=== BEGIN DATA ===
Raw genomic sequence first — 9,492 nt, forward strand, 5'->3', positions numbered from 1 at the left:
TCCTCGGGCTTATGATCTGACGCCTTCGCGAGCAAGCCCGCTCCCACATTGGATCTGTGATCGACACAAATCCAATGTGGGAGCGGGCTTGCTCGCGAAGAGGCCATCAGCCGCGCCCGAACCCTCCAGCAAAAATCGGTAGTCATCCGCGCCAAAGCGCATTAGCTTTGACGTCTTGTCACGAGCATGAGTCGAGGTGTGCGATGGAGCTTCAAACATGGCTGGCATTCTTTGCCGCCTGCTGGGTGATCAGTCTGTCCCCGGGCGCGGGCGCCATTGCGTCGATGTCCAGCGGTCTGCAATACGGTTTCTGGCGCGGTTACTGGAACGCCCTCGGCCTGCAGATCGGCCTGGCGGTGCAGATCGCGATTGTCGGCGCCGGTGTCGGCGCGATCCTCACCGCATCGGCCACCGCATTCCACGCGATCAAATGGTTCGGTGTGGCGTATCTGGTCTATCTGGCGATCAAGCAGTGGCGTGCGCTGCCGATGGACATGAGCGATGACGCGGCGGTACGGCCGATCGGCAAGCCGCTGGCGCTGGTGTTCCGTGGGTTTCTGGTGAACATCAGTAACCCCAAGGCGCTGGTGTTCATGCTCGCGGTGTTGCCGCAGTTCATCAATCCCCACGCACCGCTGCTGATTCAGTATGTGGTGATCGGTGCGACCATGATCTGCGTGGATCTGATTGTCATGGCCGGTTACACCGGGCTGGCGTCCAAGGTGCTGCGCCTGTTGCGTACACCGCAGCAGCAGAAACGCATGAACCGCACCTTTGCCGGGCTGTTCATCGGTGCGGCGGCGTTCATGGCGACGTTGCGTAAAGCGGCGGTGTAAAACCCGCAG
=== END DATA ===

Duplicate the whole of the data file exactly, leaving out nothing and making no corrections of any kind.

Raw genomic sequence first — 9,492 nt, forward strand, 5'->3', positions numbered from 1 at the left:
TCCTCGGGCTTATGATCTGACGCCTTCGCGAGCAAGCCCGCTCCCACATTGGATCTGTGATCGACACAAATCCAATGTGGGAGCGGGCTTGCTCGCGAAGAGGCCATCAGCCGCGCCCGAACCCTCCAGCAAAAATCGGTAGTCATCCGCGCCAAAGCGCATTAGCTTTGACGTCTTGTCACGAGCATGAGTCGAGGTGTGCGATGGAGCTTCAAACATGGCTGGCATTCTTTGCCGCCTGCTGGGTGATCAGTCTGTCCCCGGGCGCGGGCGCCATTGCGTCGATGTCCAGCGGTCTGCAATACGGTTTCTGGCGCGGTTACTGGAACGCCCTCGGCCTGCAGATCGGCCTGGCGGTGCAGATCGCGATTGTCGGCGCCGGTGTCGGCGCGATCCTCACCGCATCGGCCACCGCATTCCACGCGATCAAATGGTTCGGTGTGGCGTATCTGGTCTATCTGGCGATCAAGCAGTGGCGTGCGCTGCCGATGGACATGAGCGATGACGCGGCGGTACGGCCGATCGGCAAGCCGCTGGCGCTGGTGTTCCGTGGGTTTCTGGTGAACATCAGTAACCCCAAGGCGCTGGTGTTCATGCTCGCGGTGTTGCCGCAGTTCATCAATCCCCACGCACCGCTGCTGATTCAGTATGTGGTGATCGGTGCGACCATGATCTGCGTGGATCTGATTGTCATGGCCGGTTACACCGGGCTGGCGTCCAAGGTGCTGCGCCTGTTGCGTACACCGCAGCAGCAGAAACGCATGAACCGCACCTTTGCCGGGCTGTTCATCGGTGCGGCGGCGTTCATGGCGACGTTGCGTAAAGCGGCGGTGTAAAACCCGCAG